Florida Fossil Horse Newsletter
Volume 13, Number 2, 2nd Half 2004
Tennessee Tapirs and Rhinos Too
- Bruce J. MacFadden Program Director
- Erika H. Simons, Editor and Program Coordinator
Welcome Back Bruce Shockey
SW Florida Fossil Club Award to VP student
The Last Decade (More or Less) of Equid Paleobiology
An Update on the Fossil Birds from the Thomas Farm Site
Thomas Farm Digs - Spring 2005 -The Hummingbird Challenge!
Farewell to a Mueseum Tradition
Calendar of Events 2004 - 2005
Tennessee Tapirs and Rhinos, Too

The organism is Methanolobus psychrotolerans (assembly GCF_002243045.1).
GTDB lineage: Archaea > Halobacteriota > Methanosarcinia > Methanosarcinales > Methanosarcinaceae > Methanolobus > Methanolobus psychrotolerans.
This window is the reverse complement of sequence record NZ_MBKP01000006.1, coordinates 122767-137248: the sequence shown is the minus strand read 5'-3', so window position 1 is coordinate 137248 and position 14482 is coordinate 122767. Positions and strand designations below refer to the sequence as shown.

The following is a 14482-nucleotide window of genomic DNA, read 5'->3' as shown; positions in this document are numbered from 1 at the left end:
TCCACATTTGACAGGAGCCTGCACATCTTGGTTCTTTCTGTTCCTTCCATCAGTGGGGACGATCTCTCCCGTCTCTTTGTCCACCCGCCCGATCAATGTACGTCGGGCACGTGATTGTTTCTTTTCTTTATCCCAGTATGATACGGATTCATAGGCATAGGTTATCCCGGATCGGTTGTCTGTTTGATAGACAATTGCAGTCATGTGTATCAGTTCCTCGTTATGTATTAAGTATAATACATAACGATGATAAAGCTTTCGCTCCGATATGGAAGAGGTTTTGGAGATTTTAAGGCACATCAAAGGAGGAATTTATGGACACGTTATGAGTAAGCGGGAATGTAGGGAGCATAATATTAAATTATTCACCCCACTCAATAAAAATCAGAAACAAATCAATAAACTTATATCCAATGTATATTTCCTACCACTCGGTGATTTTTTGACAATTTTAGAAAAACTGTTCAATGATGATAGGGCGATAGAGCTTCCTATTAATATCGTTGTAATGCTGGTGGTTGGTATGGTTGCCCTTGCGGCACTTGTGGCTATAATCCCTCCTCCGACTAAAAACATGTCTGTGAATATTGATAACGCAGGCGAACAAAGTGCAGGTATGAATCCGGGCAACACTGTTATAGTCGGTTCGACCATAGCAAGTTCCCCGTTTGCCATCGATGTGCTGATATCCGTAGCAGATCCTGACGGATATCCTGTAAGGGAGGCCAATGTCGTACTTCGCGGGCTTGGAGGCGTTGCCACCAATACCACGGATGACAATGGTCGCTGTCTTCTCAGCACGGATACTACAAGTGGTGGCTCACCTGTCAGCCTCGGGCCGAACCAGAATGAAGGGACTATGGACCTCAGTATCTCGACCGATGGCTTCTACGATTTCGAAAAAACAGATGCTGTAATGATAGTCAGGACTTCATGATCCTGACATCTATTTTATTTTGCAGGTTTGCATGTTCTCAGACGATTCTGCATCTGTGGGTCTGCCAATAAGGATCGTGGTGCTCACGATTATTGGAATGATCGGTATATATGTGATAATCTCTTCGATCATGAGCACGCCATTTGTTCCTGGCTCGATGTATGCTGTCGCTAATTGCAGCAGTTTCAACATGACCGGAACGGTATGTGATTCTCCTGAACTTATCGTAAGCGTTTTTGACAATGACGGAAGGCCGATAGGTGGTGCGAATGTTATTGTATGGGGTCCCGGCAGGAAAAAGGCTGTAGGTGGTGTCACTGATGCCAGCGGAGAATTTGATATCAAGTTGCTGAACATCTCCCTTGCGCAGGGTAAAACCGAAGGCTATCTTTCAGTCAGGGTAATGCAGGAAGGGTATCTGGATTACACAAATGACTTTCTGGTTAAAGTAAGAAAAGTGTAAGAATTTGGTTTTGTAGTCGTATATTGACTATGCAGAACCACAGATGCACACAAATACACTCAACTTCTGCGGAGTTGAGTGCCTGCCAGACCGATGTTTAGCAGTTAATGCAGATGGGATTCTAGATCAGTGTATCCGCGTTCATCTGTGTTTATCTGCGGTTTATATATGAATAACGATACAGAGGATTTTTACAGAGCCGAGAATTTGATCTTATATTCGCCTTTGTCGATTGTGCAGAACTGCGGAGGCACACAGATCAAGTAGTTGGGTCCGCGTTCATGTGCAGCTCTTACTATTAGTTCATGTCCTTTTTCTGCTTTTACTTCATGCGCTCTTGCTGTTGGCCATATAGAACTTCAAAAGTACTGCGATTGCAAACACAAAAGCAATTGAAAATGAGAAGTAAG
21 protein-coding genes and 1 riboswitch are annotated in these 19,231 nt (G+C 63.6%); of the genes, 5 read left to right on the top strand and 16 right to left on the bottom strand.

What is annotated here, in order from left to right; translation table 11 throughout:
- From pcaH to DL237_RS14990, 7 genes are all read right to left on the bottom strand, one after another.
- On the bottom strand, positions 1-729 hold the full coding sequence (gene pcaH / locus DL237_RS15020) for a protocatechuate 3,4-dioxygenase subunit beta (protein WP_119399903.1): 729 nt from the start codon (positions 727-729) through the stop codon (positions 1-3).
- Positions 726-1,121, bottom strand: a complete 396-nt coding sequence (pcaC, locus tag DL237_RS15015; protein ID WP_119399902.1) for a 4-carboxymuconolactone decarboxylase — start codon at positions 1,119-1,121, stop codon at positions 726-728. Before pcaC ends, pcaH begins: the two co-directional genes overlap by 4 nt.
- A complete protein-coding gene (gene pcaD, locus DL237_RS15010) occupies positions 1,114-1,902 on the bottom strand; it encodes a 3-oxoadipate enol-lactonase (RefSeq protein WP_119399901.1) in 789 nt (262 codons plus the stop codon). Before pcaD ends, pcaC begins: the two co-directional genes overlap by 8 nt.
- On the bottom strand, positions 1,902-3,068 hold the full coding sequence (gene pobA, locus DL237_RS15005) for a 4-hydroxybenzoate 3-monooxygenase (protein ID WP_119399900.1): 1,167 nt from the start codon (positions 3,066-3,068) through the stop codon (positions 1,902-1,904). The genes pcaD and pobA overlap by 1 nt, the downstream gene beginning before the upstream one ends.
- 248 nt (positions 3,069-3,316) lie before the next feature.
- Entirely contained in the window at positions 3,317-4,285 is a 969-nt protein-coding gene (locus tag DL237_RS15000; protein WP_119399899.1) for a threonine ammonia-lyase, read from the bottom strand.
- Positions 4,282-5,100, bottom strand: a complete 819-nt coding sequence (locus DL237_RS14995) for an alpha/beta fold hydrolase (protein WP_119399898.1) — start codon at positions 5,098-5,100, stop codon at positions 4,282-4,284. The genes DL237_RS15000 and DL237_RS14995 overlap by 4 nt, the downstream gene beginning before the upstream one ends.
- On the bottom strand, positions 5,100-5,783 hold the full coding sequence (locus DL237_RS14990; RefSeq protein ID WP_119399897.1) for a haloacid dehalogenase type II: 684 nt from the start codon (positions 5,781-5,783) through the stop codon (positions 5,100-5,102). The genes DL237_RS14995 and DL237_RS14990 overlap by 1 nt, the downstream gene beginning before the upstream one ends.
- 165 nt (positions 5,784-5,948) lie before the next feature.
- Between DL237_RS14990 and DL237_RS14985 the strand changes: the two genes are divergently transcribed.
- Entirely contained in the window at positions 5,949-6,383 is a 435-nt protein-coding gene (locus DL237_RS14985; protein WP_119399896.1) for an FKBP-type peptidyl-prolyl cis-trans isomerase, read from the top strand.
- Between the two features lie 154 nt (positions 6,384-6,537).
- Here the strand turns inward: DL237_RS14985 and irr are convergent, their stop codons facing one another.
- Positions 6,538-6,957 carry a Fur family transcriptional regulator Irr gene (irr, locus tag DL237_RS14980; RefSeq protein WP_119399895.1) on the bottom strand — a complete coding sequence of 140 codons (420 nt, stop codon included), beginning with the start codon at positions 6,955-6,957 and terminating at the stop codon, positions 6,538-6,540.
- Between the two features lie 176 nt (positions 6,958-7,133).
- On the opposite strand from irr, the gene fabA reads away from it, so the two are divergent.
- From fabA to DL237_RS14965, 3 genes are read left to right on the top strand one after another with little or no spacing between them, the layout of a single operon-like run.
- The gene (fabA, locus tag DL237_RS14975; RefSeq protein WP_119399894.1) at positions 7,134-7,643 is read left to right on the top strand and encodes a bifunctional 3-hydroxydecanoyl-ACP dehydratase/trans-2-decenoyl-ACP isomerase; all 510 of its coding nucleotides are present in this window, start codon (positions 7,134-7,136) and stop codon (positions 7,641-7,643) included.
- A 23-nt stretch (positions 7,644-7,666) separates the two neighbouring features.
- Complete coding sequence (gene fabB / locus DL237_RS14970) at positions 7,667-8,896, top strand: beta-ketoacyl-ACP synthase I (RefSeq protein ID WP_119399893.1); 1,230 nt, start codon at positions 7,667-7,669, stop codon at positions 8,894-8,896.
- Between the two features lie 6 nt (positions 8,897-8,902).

In July paleontologists from the FLMNH, including Bruce MacFadden, Richard Hulbert, and new zoology graduate student Larisa Grawe participated in excavations at the Gray Fossil Site in eastern Tennessee. As a result of road excavations in 2000, fossil bones were unearthed and these were brought to the attention of paleontologists who determined that they represented the remains of extinct tapirs. These fossils were deposited in organic rich sediments that filled in an ancient sinkhole. Subsequent excavations by paleontologists at Eastern Tennessee State University led by Assistant Professor of Geology Dr. Stephen Wallace have discovered a truly unique extinct fauna including tapirs, the rhinoceros Teleoceras, camel, peccary, rodents, short-faced bear, and the surprising discovery of a red panda. Based on the fossil evidence, the age of this site is either late Miocene or early Pliocene (between about 7.5 and 4.5 million years old) and represents ancient mammals that probably lived in a well developed oak-hickory forest. Ninety percent of the larger mammals collected from the Gray site represent tapirs, which today inhabit forests of Central and South America and Asia. Miocene and Pliocene land mammals are exceedingly rare in eastern North America, with only a handful of other localities known outside of the rich deposits from Florida (e.g., the phosphate mines and shell pits). The Tennessee Department of Transportation has funded the initial outlay of eight million dollars to build a paleontological museum on the Gray site.